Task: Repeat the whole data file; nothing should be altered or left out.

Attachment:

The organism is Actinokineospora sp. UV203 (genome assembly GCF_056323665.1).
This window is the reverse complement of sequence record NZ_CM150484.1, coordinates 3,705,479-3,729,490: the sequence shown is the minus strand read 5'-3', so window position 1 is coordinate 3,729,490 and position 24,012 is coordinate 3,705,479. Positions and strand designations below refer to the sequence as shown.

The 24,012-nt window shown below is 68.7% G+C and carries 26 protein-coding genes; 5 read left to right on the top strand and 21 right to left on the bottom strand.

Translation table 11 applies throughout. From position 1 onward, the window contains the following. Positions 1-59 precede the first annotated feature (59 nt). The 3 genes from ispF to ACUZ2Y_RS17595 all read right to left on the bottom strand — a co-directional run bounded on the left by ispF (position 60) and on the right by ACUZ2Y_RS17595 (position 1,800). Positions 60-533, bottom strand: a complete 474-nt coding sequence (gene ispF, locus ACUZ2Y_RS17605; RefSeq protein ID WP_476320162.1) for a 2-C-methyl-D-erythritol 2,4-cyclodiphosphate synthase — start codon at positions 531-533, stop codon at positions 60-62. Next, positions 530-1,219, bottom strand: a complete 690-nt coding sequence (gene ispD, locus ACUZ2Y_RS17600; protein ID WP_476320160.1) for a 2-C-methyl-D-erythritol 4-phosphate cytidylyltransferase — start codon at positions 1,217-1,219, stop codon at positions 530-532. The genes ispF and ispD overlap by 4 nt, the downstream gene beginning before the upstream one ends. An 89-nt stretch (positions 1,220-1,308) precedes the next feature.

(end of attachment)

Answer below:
The organism is Actinokineospora sp. UV203 (genome assembly GCF_056323665.1).
This window is the reverse complement of sequence record NZ_CM150484.1, coordinates 3,705,479-3,729,490: the sequence shown is the minus strand read 5'-3', so window position 1 is coordinate 3,729,490 and position 24,012 is coordinate 3,705,479. Positions and strand designations below refer to the sequence as shown.

The 24,012-nt window shown below is 68.7% G+C and carries 26 protein-coding genes; 5 read left to right on the top strand and 21 right to left on the bottom strand.

Translation table 11 applies throughout. From position 1 onward, the window contains the following. Positions 1-59 precede the first annotated feature (59 nt). The 3 genes from ispF to ACUZ2Y_RS17595 all read right to left on the bottom strand — a co-directional run bounded on the left by ispF (position 60) and on the right by ACUZ2Y_RS17595 (position 1,800). Positions 60-533, bottom strand: a complete 474-nt coding sequence (gene ispF, locus ACUZ2Y_RS17605; RefSeq protein ID WP_476320162.1) for a 2-C-methyl-D-erythritol 2,4-cyclodiphosphate synthase — start codon at positions 531-533, stop codon at positions 60-62. Next, positions 530-1,219, bottom strand: a complete 690-nt coding sequence (gene ispD, locus ACUZ2Y_RS17600; protein ID WP_476320160.1) for a 2-C-methyl-D-erythritol 4-phosphate cytidylyltransferase — start codon at positions 1,217-1,219, stop codon at positions 530-532. The genes ispF and ispD overlap by 4 nt, the downstream gene beginning before the upstream one ends. An 89-nt stretch (positions 1,220-1,308) precedes the next feature.